hundred =>	[ \&prefix, 100 ],
	thousand => 	[ \&prefix, 1000 ],
	million =>	[ \&prefix, 10 ** 6 ],
	milion =>	[ \&prefix, 10 ** 6 ], # common(?) mispelling
	milliard =>	[ \&prefix, 10 ** 9 ],
	billion => 	[ \&powprefix, 2 ], # These vary depending on country.
	billiard =>	[ \&prefix, 10 ** 15 ],
	trillion =>	[ \&powprefix, 3 ],
	trilliard =>	[ \&prefix, 10 ** 21 ],
	quadrillion =>	[ \&powprefix, 4 ],
	quadrilliard =>	[ \&prefix, 10 ** 27 ],
	quintillion =>	[ \&powprefix, 5 ],
	quintilliard =>	[ \&prefix, 10 ** 33 ],
	sextillion =>	[ \&powprefix, 6 ],
	sextilliard =>	[ \&prefix, 10 ** 39 ],
	septillion =>	[ \&powprefix, 7 ],
	septilliard =>	[ \&prefix, 10 ** 45 ],
	octillion =>	[ \&powprefix, 8 ],
	octilliard =>	[ \&prefix, 10 ** 51 ],
	nonillion =>	[ \&powprefix, 9 ],
	nonilliard =>	[ \&prefix, 10 ** 57 ],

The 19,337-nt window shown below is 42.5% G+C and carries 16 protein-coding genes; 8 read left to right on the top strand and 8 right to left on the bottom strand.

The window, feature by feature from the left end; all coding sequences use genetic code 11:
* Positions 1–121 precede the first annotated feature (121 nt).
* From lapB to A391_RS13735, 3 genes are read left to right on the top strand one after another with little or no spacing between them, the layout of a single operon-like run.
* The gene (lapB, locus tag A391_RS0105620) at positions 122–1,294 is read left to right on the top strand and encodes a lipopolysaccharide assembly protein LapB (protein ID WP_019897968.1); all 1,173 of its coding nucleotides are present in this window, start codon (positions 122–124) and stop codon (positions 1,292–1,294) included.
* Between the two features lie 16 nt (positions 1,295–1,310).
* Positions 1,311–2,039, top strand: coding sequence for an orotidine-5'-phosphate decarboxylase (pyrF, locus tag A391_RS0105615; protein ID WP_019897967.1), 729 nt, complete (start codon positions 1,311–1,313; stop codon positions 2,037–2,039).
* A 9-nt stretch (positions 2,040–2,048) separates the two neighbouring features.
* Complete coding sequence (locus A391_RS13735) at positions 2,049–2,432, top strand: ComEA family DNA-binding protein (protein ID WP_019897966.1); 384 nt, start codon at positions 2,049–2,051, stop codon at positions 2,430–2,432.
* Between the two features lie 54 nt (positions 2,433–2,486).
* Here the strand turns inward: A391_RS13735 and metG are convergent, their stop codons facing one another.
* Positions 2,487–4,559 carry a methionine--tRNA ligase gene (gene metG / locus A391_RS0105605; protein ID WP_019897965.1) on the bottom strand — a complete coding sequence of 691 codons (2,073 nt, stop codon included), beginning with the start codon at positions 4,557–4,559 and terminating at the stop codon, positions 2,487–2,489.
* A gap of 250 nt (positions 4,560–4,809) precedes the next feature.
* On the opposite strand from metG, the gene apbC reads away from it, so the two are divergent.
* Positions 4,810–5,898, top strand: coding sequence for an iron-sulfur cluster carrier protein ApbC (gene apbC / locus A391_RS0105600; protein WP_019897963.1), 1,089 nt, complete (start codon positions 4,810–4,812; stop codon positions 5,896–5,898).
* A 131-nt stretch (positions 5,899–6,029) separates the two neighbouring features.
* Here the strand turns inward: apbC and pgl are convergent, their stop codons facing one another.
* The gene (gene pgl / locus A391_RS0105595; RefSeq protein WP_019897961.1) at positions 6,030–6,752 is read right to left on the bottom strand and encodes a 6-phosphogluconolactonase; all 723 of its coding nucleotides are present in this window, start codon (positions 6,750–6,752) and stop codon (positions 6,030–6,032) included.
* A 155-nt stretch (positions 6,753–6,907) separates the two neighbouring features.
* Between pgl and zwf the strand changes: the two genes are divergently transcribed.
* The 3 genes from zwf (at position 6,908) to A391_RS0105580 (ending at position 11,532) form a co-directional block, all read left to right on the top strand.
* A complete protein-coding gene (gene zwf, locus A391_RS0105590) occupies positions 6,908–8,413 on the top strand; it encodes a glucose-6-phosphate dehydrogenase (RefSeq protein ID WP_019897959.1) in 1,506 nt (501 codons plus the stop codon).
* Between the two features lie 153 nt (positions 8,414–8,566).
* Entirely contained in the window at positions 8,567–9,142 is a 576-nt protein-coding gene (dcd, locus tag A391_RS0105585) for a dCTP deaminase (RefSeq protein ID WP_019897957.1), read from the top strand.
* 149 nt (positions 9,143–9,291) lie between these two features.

decillion =>	[ \&powprefix, 10 ],
	decilliard =>	[ \&prefix, 10 ** 63 ],
	undecillion =>	[ \&powprefix, 11 ],
	undecilliard =>	[ \&prefix, 10 ** 69 ],
	duodecillion => [ \&powprefix, 12 ],
	duodecilliard =>	[ \&prefix, 10 ** 75 ],
	tredecillion =>		[ \&powprefix, 13 ],
	tredecilliard =>	[ \&prefix, 10 ** 81 ],
	quattuordecillion =>	[ \&powprefix, 14 ],
	quattuordecilliard =>	[ \&prefix, 10 ** 87 ],
	quindecillion =>	[ \&powprefix, 15 ],
	quindecilliard =>	[ \&prefix, 10 ** 93 ],
	sexdecillion =>		[ \&powprefix, 16 ],
	septendecillion => 	[ \&powprefix, 17 ],
	octodecillion =>	[ \&powprefix, 18 ],
	novemdecillion =>	[ \&powprefix, 19 ],
	vigintillion =>		[ \&powprefix, 20 ],
	unvigintillion => 	[ \&powprefix, 21 ],
	duovigintillion => 	[ \&powprefix, 22 ],
	duvigintillion => 	[ \&powprefix, 22 ], # some use this spelling